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The Internet's Own Boy: The Story of Aaron Swartz

Brian Knappenberger's The Internet's Own Boy: The Story of Aaron Swartz is available to watch for free in its entirety thanks to the Internet Archive. [more inside]
posted by gman on Jul 6, 2014 - 17 comments

Time : a flat circle :: Consciousness : a state of matter?

"While the problem of consciousness is far from being solved, it is finally being formulated mathematically as a set of problems that researchers can understand, explore and discuss.

Today, Max Tegmark, a theoretical physicist at the Massachusetts Institute of Technology in Cambridge, sets out the fundamental problems that this new way of thinking raises. He shows how these problems can be formulated in terms of quantum mechanics and information theory. And he explains how thinking about consciousness in this way leads to precise questions about the nature of reality that the scientific process of experiment might help to tease apart.

Tegmark’s approach is to think of consciousness as a state of matter, like a solid, a liquid or a gas. 'I conjecture that consciousness can be understood as yet another state of matter. Just as there are many types of liquids, there are many types of consciousness,' he says."
posted by Strange Interlude on Jun 12, 2014 - 235 comments

In the fall of 1961, a PDP-1 was installed in the "kludge room"

Spacewar! was perhaps the first true video game. Now, thanks to the Internet Archive, you can play it in your browser.
posted by Chrysostom on May 2, 2014 - 14 comments

Putnam 2013

“I wanted to use the intermediate value theorem but it just wasn’t happening.” MIT undergrad Zach Wener-Fligner reports from this year's William Lowell Putnam Mathematical Competition, the nation's premier math contest for college students, a test so hard that the median score is often zero.
posted by escabeche on Apr 27, 2014 - 38 comments

The Ghost in MIT

The inside story of MIT and Aaron Swartz. The Boston Globe reviews over 7,000 pages of discovery documents in the Aaron Swartz case (previously): Most vividly, the e-mails underscore the dissonant instincts the university grappled with. There was the eagerness of some MIT employees to help investigators and prosecutors with the case, and then there was, by contrast, the glacial pace of the institution’s early reaction to the intruder’s provocation.... MIT never encouraged Swartz’s prosecution, and once told his prosecutor they had no interest in jail time. However, e-mails illustrate how MIT energetically assisted authorities in capturing him and gathering evidence — even prodding JSTOR to get answers for prosecutors more quickly — before a subpoena had been issued.... Yet if MIT eventually adopted a relatively hard line on Swartz, the university had also helped to make his misdeeds possible, the Globe review found. Numerous e-mails make it clear that the unusually easy access to the campus computer network, which Swartz took advantage of, had long been a concern to some of the university’s information technology staff.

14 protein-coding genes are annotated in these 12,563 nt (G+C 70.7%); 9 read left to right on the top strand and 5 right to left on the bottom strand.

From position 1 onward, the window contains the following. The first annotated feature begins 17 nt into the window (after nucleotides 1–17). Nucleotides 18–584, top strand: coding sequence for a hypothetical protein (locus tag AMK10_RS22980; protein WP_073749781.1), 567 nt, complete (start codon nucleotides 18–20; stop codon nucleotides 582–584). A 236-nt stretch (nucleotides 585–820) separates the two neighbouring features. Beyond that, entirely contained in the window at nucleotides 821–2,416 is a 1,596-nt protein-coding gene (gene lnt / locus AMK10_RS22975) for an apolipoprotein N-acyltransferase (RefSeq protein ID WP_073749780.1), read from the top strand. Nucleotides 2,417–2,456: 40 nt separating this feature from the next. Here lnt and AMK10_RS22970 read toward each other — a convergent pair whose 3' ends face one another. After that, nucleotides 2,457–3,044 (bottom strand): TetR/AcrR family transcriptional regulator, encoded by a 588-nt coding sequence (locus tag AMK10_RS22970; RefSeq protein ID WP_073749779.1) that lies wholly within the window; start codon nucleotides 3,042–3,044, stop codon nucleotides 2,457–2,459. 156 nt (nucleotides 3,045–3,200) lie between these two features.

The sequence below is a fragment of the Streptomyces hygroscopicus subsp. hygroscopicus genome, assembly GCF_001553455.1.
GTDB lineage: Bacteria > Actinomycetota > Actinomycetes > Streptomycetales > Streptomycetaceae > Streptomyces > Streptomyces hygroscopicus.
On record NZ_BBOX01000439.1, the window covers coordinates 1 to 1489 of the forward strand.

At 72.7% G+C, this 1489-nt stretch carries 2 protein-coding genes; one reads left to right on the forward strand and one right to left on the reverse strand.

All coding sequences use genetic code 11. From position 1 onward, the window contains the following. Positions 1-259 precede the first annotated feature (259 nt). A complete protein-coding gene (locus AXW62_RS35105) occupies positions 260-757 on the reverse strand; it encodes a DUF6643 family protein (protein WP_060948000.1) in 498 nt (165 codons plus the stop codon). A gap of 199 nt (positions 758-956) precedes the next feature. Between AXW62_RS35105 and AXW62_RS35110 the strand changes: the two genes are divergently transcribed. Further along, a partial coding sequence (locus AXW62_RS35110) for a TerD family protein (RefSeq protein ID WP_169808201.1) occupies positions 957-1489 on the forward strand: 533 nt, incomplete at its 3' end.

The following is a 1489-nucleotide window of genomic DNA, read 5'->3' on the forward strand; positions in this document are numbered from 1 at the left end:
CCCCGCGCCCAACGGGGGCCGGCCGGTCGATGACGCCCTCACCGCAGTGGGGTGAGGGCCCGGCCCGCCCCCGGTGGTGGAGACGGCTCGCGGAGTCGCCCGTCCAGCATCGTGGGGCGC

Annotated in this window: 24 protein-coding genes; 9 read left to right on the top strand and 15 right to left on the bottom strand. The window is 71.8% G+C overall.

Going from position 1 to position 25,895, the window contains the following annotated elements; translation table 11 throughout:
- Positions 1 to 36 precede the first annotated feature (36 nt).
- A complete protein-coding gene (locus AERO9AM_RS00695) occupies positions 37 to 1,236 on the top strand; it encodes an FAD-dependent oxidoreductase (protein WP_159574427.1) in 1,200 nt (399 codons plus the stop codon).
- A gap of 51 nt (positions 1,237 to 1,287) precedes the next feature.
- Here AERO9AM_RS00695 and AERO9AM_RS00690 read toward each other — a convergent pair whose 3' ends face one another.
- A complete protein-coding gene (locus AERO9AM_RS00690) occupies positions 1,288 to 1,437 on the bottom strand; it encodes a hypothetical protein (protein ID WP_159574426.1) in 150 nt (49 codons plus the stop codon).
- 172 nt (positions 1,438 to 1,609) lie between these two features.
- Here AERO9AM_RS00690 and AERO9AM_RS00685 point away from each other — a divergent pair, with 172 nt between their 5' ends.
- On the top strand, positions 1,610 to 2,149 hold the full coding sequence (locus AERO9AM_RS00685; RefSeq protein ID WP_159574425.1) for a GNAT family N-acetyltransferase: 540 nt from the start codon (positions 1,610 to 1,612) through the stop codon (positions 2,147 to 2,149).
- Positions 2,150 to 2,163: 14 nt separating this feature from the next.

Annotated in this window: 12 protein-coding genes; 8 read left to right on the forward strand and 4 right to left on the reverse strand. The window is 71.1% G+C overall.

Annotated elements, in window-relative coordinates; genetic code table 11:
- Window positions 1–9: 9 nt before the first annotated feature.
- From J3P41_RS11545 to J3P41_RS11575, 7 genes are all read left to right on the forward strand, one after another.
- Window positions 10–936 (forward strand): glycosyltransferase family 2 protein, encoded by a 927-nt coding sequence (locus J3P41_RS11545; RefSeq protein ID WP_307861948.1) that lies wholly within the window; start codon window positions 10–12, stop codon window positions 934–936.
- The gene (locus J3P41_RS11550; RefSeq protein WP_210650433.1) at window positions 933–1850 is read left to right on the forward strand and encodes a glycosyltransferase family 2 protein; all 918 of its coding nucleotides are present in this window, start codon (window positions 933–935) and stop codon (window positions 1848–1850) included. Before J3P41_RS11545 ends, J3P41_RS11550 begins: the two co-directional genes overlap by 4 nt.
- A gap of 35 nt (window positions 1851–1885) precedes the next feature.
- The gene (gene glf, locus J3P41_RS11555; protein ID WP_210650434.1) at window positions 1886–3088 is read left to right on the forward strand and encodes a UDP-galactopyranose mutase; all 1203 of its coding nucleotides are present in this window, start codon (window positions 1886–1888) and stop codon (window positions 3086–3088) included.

posted by Cash4Lead on Mar 31, 2014 - 53 comments

the proof may be in the protein

Approximately 176 million women and girls worldwide suffer from endometriosis; 8.5 million in North America alone. Associated costs of the disease are estimated to be a staggering $22 billion annually. The pain can be debilitating and infertility is a common outcome. Yet after decades of research, the jury is still out on what causes it, and many doctors still don't even know when they should be looking for it. Now, a group of researchers at MIT have taken a new approach, one with a characteristic engineering slant.
posted by Koko on Feb 20, 2014 - 26 comments

Civic Crowdfunding

Rodrigo Davis of the MIT Center for Civic Media is currently researching crowdfunding for civic and community purposes. Some of the issues he covers includes the ethics of crowdfunding (including Kickstarter's seduction guide debacle and Gawker's attempt to crowdfund a video showing Toronto Mayor Rob Ford smoking crack), a case study of Kansas City's crowdfunding campaign for their bikeshare program, a timeline of online crowdfunding since 2000, and how the Statue of Liberty was made possible via crowdfunding.
posted by divabat on Jan 19, 2014 - 8 comments

Aaron Swartz

Losing Aaron. "After his son was arrested for downloading files at MIT, Bob Swartz did everything in his power to save him. He couldn’t. Now he wants the institute to own up to its part in Aaron’s death." [Via]
posted by homunculus on Jan 5, 2014 - 32 comments

Healthy cities: public health and urban planning

A new Report on the State of Health + Urbanism (pdf) from MIT looks at the relationship between urban planning and public health, with some surprising findings. The cities covered are Atlanta, Boston, Chicago, Houston, Minneapolis, New York, Los Angeles, and San Francisco. [more inside]